Heavy Cruiser Aoba

Details of the bridge structure. The main gun Type 94 director and the accompanying 6 meter Type 14 rangefinder are mounted at the top. Visualisation 3D: Waldemar Góralski

No.    Displacement    As designed    As completed
 1    Standard    7,100 T    8,300 T
 2    Normal    7,500 T    8,840 T
 3    2/3 trial    8,910 t    9,820 t
 4    Full load    -    10,583 t
 5    Light    -    7,814 t
*Data gathered on September 19, 1927


III. Armor protection

The armor above the waterline was supposed to protect the cruiser against 20 cm (8”) shells, although it never loved up to the expectations. The limitation imposed on the vessel’s displacement necessitated the use of thinner armor plates and reduced their use to only the most critical elements of the ship. The cruiser’s main armor belt was 79.88 m long and 4.12 wide. It ran from frame No. 105 to 241. The belt was made of 76 mm NVNC steel segments. The armor was attached to longitudinal No. 7 and was sloped at a 9 degree angle in relation to the middle deck. It protruded above the design waterline by 3.277 m. The middle deck in the engine room area was manufactured from 35 mm NVNC steel plates. The smoke stack uptakes were protected by 38 mm NVNC steel plates reaching up to about 1.28 m above the middle deck level. Additional upper deck armor protection was provided in the form of HT plates of varying thickness – from 19 to 48 mm. The walls of forward and aft magazines were covered with 51 mm NVNC plates and the floors and roofs were made of 35 mm NVNC plates. The conning tower lacked armor protection, only the steering room was covered with 12.7 – 25 mm steel plates. Armor protection below the waterline was limited to the fuel bulges just below the main armor belt. That design feature ruled out the use of thicker armor.

IV. Propulsion and machinery

Aoba’s powerplant consisted of four Mitsubishi-Parsons turbine assemblies delivering a total of 102,000 SHP. A single turbine set consisted of an impulse high pressure turbine rated at 12,500 SHP and a 13,000 SHP low pressure turbine connected via a gear reduction mechanism. The reduction gear reduced the high pressure turbine speed (3,000 rpm) and the low pressure turbine speed (2,000 rpm) to 360 rpm for each shaft and propeller arrangement. An astern turbine was incorporated in each low pressure turbine and had a rated power of 7,000 SHP (for a total power of 28,000 SHP). The ship’s powerplant was divided into four separate assemblies, each driving a shaft-propeller combination. Under combat conditions each assembly could operate independently from the other ones. The steam, pressurized to 18.3 kg/ cm2 and superheated to 156°C was delivered by 12 Kanpon “RO GO” boilers. Ten of those were oil-firing units, while two used oil or coal as fuel. The boilers were mounted in seven boiler rooms: to medium oil-firing boilers were installed in boiler room No.1, followed by 8 large boilers in four boiler rooms and a single boiler room housing two small alternative fuel units. Auxiliary powerplant consisted of four generators: two 90 kW and two 135 kW units, delivering a total of 450 kW of power. The generators were used to provide 225 V electrical power for the ship’s systems. The steering gear was powered by vertical steam engines, which powered hydraulic pumps used in the hydro-electric drive mechanisms. Aoba class cruisers carried 1,400 tons of oil and 400 tons of coal, which gave them the endurance of 7,000 nm at 14 knots.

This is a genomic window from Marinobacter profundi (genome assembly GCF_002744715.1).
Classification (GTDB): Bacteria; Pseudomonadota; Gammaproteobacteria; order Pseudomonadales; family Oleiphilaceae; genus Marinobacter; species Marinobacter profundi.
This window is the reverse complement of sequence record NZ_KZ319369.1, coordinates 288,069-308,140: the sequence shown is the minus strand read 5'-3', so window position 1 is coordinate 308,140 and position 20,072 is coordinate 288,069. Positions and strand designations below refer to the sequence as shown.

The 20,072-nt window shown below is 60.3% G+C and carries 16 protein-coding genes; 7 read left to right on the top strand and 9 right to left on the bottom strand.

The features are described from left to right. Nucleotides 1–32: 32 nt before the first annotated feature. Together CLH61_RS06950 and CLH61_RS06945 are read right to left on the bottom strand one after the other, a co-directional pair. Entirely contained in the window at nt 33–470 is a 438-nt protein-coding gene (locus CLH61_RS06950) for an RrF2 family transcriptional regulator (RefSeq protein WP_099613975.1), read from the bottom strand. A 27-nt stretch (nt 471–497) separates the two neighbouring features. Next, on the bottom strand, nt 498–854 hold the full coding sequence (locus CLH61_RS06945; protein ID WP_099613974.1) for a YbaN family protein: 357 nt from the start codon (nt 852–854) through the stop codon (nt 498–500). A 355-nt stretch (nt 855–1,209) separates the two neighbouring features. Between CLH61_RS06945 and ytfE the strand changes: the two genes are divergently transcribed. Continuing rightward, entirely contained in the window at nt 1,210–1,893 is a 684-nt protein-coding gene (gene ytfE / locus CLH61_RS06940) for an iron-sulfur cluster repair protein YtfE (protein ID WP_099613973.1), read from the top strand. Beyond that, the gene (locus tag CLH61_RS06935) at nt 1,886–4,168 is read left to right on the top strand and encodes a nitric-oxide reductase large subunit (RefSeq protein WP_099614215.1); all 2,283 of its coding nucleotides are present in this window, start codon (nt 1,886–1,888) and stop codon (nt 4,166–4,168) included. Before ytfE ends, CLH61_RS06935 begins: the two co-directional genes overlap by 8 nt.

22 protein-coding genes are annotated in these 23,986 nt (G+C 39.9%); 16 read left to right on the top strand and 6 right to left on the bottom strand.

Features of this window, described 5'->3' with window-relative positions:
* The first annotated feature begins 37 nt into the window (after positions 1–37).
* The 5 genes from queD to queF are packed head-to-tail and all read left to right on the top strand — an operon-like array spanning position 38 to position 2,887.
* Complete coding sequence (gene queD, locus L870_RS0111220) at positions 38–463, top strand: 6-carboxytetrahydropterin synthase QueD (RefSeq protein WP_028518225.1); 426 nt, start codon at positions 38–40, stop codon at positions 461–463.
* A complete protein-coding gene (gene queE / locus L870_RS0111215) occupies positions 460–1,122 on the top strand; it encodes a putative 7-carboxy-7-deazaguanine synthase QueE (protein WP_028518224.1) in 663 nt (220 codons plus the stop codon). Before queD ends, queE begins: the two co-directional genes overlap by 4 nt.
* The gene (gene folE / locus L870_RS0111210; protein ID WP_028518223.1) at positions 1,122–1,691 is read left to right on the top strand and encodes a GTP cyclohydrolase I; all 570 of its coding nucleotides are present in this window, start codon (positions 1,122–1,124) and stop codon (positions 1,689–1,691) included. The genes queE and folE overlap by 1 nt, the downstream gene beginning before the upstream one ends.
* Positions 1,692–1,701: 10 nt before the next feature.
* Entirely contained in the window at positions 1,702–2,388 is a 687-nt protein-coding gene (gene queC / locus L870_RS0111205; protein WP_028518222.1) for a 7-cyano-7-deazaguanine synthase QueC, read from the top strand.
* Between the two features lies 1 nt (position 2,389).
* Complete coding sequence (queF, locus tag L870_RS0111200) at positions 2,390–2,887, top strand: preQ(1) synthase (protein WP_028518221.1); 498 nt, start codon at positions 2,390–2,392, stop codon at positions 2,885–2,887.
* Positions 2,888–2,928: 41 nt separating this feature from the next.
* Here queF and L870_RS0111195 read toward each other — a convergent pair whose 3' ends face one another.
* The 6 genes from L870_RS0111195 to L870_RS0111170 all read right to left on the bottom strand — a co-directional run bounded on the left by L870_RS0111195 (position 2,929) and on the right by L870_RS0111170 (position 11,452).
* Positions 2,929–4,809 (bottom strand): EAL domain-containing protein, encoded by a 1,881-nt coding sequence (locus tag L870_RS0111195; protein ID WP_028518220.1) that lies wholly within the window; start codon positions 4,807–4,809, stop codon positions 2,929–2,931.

V. Bridge structure

Details of the bridge superstructure as seen from the bow. Small turrets of the look-out posts are visible on each side with medium artillery Type 94 (94 Shiki) gun directors just behind them. Slightly above are the turrets housing 1.5 meter Type 14 navigation rangefinders. Visualisation 3D: Waldemar Góralski

Lessons learned from operational use of smaller vessels such as light cruisers were applied in the design of the bridge structures of the scout cruisers. The bridge had to accommodate all vital systems dedicated to steering and fire control, as well as defense against the surface, submarine and air threats. Aoba’s bridge was divided into six levels. The top level housed a firing control platform (shageki shiki sho) with the main Type 4 Hoiban gun director. Below the firing control platform was the main target survey platform (sokuteki sho). Just in front of it and on each side there were three Sokutekiban Type 13 target speed and course calculators. The compass bridge (rashin kankyo) was located just below. When the ship was first completed the compass bridge area was unprotected and a roof was added later in the ship’s service. Two 3.5 meter rangefinders were mounted on the tower next to the compass bridge. The two lowest levels of the bridge included an upper bridge (jobu kanko) and a lower bridge (kabu kankyo). Among the compartments located within the bridge structure were storage areas for sea maps and navigation equipment, command post, captain’s mess and various magazines for day and night observation equipment used on the ship.

VI. Armament